Centuries of false truths upended. An entire sport redefined. Madalitso Muthiya did both at the U.S. Open in New York on June 5, 2006, armed only with a glistening driver, inexplicable talent, and stern but loving tutelage from his father. His warm smile and casual demeanor cloaked a hardened determination that came from a life surrounded by disease and extreme poverty and enduring the awkward stares and quiet whispers that made him an outsider.
To everyone here, "Mad" was new. A fresh face. An unexpected splash of uniqueness that sent fans scrambling for information. But their tournament programs didn't reveal the origin of his story. It certainly wasn't a stately golf course in New York under the warm morning sky, rubbing elbows with the well-heeled. The elite. It began decades earlier, oceans and continents away, in a land defined by one peoples' crimes against another. Racism, forced labor, cultures destroyed, families torn apart.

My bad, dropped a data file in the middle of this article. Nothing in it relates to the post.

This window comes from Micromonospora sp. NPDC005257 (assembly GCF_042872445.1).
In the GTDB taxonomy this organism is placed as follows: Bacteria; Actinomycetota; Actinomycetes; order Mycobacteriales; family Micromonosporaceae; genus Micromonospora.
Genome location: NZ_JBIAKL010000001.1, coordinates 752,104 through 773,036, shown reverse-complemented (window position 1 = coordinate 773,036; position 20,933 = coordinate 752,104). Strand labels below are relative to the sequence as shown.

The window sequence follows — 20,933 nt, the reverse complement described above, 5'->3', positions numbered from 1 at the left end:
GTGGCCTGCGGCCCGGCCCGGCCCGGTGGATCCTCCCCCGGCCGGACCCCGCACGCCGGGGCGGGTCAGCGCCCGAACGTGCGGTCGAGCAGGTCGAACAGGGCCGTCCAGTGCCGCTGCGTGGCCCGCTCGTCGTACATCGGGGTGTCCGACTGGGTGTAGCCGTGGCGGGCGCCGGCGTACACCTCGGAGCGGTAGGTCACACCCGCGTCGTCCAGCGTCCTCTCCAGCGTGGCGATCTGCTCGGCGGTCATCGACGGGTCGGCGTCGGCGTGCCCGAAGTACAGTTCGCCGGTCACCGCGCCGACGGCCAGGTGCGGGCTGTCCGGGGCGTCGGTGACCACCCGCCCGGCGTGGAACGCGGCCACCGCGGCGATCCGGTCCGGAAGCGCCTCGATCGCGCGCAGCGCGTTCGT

History was often his fuel. At other times, a lead weight chained to his golf bag. A burden he carried everywhere, to every tournament until his father's voice exhorted him to let it go. 'Just focus on what you need to do.'
At 9:01 AM on June 5 his ball and tee were firmly planted. The fairway beckoned in front of him. The heavens shined down. A single display of his God-given swing would change golf. Forever.